The main thing I've been working on is a port of differential dataflow. I have most of the basics sketched out with naive implementations and I'm currently working on implementing progress tracking correctly, at which point simple examples like graph reachability should start working.
Github doesn't have any way of saying "give all sponsors read-only access to this private repo" short of making a brand new github organization and manually spamming everyone with invites. I will figure something out eventually. But for now here are the contents of the readme:
Dida is a (WIP) library for streaming, incremental, iterative, internally-consistent computation on time-varying collections.
The jargon-free version: You write code that manipulates collections using familiar operations like
loop. You run the code on some input and get some output. Then when the input changes, you get changes to the output, much faster than recomputing the whole thing from scratch. (And the outputs will be correct!)
Dida is heavily based on differential dataflow. Why start a new implementation? The goals are (in roughly priority order):
- Be easier to use and understand. This is naturally very subjective, but some guiding principles
- Prefer readability and forkability over modularity and flexibility (and especially preserve jump-to-definition in the source rather than using extension traits for everything).
- Make it clear where state resides.
- Provide well-documented default implementations for common tasks (eg writing output to a file).
- Provide interactive graphical debuggers for every component. Many of the complaints I've heard about differential dataflow are about struggling to understand where state is stored, when things happen, how different ways of writing a computation affect performance etc. Debuggers can answer this question directly, but I suspect will also help by teaching useful mental representations.
- Write a short book that uses the debuggers to explain both the theory of differential dataflow and the details of this implementation. Differential dataflow suffers from having the theory spread across myriad papers with limited space and which each describe different versions of the algorithms.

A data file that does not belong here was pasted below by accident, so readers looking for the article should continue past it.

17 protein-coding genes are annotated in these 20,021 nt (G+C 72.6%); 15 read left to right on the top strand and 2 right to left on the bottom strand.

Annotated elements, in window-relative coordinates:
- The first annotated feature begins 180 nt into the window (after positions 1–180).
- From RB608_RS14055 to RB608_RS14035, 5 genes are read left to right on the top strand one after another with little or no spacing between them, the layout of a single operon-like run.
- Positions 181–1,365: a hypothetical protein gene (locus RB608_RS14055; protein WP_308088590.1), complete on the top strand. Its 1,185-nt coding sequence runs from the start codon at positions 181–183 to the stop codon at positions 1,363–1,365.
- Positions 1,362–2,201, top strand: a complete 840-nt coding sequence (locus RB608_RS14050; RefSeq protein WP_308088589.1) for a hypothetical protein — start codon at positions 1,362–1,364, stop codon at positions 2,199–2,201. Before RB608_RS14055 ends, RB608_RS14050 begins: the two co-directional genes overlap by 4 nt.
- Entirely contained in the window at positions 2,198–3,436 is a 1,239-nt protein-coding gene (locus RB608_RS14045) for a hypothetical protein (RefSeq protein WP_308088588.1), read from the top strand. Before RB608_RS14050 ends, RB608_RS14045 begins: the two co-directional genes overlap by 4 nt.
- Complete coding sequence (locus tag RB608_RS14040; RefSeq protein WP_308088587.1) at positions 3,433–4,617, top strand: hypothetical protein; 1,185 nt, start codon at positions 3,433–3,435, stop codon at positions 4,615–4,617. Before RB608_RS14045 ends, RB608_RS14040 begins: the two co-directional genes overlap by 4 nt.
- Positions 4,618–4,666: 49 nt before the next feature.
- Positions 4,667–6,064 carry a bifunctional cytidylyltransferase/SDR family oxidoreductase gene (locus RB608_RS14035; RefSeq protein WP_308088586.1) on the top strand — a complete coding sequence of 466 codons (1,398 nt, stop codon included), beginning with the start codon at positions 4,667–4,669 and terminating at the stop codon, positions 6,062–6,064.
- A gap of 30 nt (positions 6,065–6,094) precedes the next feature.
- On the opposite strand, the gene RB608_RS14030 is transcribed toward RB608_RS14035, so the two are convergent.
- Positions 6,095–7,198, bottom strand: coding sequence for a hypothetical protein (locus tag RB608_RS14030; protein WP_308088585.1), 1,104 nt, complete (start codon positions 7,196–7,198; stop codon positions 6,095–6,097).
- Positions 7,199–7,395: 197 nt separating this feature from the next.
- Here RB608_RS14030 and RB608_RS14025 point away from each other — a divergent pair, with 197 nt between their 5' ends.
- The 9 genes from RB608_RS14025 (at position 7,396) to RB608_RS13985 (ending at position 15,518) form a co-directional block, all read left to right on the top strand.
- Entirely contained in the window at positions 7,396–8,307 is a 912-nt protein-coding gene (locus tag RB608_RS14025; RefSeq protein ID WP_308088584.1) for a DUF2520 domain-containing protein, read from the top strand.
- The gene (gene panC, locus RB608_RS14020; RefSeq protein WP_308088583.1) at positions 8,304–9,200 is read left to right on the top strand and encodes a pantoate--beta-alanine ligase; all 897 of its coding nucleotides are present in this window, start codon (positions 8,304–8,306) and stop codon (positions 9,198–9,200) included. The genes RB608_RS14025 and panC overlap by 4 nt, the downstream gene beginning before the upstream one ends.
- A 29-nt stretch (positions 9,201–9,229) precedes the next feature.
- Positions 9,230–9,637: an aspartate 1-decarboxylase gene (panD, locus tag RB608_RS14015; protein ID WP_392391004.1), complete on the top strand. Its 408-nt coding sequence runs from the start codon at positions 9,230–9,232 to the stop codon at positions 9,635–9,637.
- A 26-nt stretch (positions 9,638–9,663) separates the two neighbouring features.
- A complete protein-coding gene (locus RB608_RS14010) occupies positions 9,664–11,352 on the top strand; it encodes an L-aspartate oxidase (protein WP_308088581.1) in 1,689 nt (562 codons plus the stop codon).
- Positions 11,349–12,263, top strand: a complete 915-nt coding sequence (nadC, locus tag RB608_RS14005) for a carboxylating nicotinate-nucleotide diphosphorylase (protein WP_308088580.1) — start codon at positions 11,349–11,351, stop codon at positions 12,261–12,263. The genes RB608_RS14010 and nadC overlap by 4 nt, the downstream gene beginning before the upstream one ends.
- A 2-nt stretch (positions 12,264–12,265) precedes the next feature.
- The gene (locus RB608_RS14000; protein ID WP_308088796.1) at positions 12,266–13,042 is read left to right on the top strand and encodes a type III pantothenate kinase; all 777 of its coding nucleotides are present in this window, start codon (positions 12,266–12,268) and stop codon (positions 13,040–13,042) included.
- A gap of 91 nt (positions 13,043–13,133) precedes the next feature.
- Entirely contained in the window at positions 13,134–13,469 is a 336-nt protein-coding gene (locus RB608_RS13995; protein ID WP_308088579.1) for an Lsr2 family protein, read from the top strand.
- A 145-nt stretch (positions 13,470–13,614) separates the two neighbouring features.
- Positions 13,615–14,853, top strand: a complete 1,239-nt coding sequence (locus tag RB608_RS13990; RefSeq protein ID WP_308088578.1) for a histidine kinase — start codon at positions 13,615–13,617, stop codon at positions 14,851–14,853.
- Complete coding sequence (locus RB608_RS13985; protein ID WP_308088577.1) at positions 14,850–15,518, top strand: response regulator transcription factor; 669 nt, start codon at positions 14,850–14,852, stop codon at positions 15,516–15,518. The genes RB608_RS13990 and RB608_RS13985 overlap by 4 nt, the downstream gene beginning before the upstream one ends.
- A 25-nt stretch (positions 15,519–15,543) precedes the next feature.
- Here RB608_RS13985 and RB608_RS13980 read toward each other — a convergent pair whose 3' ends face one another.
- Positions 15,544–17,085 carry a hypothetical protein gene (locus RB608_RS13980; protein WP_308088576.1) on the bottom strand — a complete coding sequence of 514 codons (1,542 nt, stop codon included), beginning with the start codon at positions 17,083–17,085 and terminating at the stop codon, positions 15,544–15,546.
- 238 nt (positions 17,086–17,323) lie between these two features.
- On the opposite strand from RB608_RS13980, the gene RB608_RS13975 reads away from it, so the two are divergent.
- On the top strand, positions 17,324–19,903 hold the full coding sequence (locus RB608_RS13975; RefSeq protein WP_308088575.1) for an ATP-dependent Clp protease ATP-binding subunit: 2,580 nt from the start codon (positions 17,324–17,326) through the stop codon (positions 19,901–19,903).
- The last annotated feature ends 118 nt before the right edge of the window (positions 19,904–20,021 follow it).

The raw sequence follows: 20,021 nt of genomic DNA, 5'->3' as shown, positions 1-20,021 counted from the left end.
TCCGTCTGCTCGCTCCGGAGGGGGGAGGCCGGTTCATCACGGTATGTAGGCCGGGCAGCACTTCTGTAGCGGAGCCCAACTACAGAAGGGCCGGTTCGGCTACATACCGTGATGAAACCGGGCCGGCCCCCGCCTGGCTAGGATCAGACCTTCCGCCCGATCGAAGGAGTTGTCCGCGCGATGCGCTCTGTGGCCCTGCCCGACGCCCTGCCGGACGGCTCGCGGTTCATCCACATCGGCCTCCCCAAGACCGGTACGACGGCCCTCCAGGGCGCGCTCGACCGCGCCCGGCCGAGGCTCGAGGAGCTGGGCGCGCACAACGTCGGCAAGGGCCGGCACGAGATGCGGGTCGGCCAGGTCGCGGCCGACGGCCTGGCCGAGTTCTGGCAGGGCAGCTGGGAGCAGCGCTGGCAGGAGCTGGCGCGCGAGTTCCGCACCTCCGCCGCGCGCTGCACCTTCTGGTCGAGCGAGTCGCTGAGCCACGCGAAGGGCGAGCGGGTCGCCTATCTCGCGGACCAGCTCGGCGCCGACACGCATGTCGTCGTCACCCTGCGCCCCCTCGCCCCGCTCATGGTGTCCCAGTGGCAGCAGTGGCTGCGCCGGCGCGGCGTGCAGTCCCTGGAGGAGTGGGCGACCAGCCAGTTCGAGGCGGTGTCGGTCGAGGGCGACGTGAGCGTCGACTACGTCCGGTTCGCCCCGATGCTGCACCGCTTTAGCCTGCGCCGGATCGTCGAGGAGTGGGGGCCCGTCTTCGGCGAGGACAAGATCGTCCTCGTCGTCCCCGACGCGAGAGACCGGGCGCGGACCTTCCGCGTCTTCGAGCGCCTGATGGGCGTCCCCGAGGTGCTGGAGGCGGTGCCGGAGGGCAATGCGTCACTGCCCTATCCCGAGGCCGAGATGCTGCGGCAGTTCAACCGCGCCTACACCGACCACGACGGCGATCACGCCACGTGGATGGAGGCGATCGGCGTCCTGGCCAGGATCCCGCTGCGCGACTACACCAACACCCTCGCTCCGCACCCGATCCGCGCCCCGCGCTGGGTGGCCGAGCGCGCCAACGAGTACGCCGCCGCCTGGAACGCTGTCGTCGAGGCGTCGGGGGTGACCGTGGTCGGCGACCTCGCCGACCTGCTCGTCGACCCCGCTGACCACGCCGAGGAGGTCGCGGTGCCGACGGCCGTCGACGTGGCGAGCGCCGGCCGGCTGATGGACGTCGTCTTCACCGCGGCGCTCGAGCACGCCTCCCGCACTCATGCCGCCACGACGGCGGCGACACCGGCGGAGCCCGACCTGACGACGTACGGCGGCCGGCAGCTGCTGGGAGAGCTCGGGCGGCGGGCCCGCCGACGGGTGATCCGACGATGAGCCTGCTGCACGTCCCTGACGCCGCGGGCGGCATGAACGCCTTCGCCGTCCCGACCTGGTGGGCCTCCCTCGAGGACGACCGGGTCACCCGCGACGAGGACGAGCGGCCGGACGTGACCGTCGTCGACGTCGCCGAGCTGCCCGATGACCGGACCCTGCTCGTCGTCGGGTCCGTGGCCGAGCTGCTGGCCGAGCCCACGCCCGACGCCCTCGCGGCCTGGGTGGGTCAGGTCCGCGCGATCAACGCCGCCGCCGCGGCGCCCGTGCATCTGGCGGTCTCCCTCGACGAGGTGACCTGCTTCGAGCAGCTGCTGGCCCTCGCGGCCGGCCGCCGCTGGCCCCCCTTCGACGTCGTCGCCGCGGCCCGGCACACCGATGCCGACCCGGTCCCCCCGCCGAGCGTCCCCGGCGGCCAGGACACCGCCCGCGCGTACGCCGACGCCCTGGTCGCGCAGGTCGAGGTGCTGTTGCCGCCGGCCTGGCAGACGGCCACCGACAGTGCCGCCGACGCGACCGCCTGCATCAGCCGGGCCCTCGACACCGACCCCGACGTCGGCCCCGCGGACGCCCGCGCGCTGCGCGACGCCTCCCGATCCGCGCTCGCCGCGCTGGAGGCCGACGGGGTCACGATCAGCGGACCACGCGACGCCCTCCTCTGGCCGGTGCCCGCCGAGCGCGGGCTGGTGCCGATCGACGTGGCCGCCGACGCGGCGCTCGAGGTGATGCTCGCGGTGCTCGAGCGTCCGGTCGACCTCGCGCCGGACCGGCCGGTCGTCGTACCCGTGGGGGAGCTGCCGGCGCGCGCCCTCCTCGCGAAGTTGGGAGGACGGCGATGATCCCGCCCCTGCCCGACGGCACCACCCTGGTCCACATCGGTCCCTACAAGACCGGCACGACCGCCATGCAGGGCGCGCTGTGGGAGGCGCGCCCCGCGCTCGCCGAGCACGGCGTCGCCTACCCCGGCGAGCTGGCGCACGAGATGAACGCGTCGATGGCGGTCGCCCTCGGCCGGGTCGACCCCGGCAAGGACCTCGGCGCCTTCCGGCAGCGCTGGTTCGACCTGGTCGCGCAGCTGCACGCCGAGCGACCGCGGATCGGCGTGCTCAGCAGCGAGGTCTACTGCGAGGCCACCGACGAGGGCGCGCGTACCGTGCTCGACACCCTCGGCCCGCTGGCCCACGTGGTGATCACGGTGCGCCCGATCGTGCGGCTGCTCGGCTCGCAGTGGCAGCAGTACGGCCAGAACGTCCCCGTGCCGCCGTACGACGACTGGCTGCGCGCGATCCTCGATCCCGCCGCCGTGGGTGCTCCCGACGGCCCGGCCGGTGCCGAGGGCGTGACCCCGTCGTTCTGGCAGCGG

- Better support use as an interpreter backend and for binding to other languages.
- Don't rely on specialization for performance, since that requires compilation and also doesn't work well cross-language. This will require rethinking eg how functions are lifted over batches.
- Support storing data inline in indexes when the size is only known at runtime. (Differential dataflow can support this, but materialize currently stores each row in a separate heap allocation even if the row is all fixed-width types).
- Support being embedded in another event loop. (Differential dataflow can be run a step at a time, but the amount of work per step is not bounded).
- Support cpu and memory limits. This makes it much easier to safely support live evaluation eg embedding a query repl in a tracing dashboard.
On a related note, I wrote up a draft of some recent experiments on making live repls behave. This is something I need to figure out in order to have interactive dida examples and visualizations on a web page.
Both the async version and the threaded version work in native code, but both have issues in wasm:
- The async version has stack overflows, for as-yet-unknown reasons but probably related to wasm's control-flow integrity.
- The threaded version won't work on most mobile browsers due to limited support for SharedArrayBuffer.
For small examples in wasm I can always fall back to copying all the data to a webworker every time the interpreter resets, but it would be nice to figure out something that works for real datasets and uses the same code for both native and wasm.
I wrote up some notes on why query planning for streaming systems is hard.
I don't plan to work on this any time soon - this post is more of a "note to self" so that when I do get around to working on this I remember all the problems I've already thought of.
After reading this recent discussion on the rust internals mailing list it seems like the kind of tricks I'm using for the live repls will still not be possible in rust, because they require passing around not just custom allocators but non-global allocators.
I have no expertise on this subject at all, but I'm fascinated.
Some of my work (eg) is strongly critical of other peoples work. I think this kind of work is important - it helps provide the gradient that software quality climbs. But it's also easy to do a lot of damage.
A trick I've found useful lately to find the right balance is to imagine reading the article to the author of the work I'm criticising. I'll still point out things that I think are wrong, but it strips out most of the negative adjectives and interpretation and leaves the evidence to stand by itself.
Github launched pay-what-you-want for sponsors, so I've enabled that with a default value of $20 and removed all the fixed tiers.
They are designed to focus attention but don't train you to overcome the obstacles to being focused. They are fun but don't tend to make a person more interesting.
Talking about video games, but also applies to much of modern consumer tech.
From You by Austin Grossman